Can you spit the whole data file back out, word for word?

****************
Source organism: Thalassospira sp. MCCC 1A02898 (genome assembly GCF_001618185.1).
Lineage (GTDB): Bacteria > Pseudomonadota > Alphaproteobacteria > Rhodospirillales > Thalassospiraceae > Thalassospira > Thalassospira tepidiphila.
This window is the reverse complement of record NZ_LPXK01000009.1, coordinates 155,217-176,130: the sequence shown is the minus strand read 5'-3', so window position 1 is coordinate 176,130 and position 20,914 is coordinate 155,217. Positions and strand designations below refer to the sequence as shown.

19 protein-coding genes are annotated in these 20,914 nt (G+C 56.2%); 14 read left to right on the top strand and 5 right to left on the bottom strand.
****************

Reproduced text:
Source organism: Thalassospira sp. MCCC 1A02898 (genome assembly GCF_001618185.1).
Lineage (GTDB): Bacteria > Pseudomonadota > Alphaproteobacteria > Rhodospirillales > Thalassospiraceae > Thalassospira > Thalassospira tepidiphila.
This window is the reverse complement of record NZ_LPXK01000009.1, coordinates 155,217-176,130: the sequence shown is the minus strand read 5'-3', so window position 1 is coordinate 176,130 and position 20,914 is coordinate 155,217. Positions and strand designations below refer to the sequence as shown.

19 protein-coding genes are annotated in these 20,914 nt (G+C 56.2%); 14 read left to right on the top strand and 5 right to left on the bottom strand.